You don’t tarnish the image of the company by sharing the struggles with your team. You invite them into the shared story of overcoming hardship and winning the day together.
Shared stories of overcoming obstacles unifies a team much faster than any food day.
How to Foster Teamwork in a Growing Company
If you have a team that is growing and you want to maintain that sense of teamwork that you value, I can’t emphasize enough the value of starting small. Smaller projects are a great way for new people to get to know some of your veteran members. And they give you a great opportunity to see each person’s communication style in action.
Successful teamwork creates a shared experience with each member that will help them feel more connected. It’s like performing a play with an ensemble cast. You will always be unified by that experience, no matter how much time passes.
Here are some key things to watch for as your teams start to work together:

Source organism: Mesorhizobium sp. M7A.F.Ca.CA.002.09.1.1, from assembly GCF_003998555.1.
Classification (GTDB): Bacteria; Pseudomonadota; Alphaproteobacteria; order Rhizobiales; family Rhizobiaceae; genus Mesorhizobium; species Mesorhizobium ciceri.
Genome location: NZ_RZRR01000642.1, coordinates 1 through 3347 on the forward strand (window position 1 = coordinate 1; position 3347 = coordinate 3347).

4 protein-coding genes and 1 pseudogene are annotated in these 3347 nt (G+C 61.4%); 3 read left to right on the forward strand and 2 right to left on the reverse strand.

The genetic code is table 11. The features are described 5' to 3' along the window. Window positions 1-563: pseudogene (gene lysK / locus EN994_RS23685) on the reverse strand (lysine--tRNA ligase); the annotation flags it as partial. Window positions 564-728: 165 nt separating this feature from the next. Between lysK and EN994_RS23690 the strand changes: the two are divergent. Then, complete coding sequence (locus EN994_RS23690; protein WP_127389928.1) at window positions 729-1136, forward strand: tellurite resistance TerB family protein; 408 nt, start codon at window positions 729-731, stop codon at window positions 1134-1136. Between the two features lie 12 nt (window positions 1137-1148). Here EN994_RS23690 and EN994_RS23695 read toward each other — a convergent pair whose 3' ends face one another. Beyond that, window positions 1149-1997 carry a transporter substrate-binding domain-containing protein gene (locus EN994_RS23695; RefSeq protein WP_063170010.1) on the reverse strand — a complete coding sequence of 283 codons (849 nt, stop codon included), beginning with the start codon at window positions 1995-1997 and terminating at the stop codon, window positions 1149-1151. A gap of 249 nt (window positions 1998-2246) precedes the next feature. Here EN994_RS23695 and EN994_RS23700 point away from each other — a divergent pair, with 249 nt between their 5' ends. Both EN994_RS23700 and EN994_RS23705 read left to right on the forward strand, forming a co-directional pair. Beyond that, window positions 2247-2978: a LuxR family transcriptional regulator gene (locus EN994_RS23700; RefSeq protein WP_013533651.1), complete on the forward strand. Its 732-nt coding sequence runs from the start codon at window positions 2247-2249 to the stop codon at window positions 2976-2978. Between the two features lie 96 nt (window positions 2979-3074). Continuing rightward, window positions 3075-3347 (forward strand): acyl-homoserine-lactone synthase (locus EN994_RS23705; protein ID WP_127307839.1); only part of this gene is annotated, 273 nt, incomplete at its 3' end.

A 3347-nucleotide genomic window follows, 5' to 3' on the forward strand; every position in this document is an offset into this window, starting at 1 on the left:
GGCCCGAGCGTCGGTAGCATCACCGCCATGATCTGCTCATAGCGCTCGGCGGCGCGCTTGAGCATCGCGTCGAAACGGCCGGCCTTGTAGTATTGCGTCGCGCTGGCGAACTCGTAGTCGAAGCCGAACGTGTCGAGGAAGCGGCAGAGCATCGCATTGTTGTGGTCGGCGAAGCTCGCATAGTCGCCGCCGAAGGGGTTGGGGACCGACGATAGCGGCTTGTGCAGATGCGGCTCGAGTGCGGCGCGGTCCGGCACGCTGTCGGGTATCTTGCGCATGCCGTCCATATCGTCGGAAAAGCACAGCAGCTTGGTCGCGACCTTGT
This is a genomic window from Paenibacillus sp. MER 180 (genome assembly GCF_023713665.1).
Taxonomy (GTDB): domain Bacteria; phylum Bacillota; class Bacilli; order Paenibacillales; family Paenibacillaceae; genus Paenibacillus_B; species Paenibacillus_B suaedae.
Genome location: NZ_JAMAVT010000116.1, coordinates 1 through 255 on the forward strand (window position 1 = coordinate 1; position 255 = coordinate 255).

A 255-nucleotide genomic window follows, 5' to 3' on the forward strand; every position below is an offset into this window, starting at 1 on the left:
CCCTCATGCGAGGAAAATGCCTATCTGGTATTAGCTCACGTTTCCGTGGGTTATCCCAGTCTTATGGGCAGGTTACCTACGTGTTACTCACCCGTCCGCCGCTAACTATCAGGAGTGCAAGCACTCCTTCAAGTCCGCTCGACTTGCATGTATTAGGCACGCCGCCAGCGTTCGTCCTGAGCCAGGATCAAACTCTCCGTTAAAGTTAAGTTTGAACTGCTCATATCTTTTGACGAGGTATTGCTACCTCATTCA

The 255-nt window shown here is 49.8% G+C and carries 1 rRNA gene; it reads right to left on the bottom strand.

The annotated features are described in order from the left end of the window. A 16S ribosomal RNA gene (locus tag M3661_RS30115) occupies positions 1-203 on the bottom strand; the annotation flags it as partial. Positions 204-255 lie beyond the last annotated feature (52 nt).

How Do They Communicate?
Do they assign specific roles to each other, or freely take on tasks based on their personal strengths?
How do they update each other: face-to-face, by phone, or by email? What seems to be the most successful way they are staying in touch?
Do they speak to each other as friends or co-workers? Is there a hierarchy of communication that gets enforced, or do they talk like they’re all on the same playing field?
When Do They Communicate?
How often does each team talk to each other?
Do they communicate best in the early morning, late morning, early afternoon, late afternoon, or over lunch?
Do they schedule meetings to talk to each other, or do they meet freely as issues or questions arise?
Where Do They Communicate?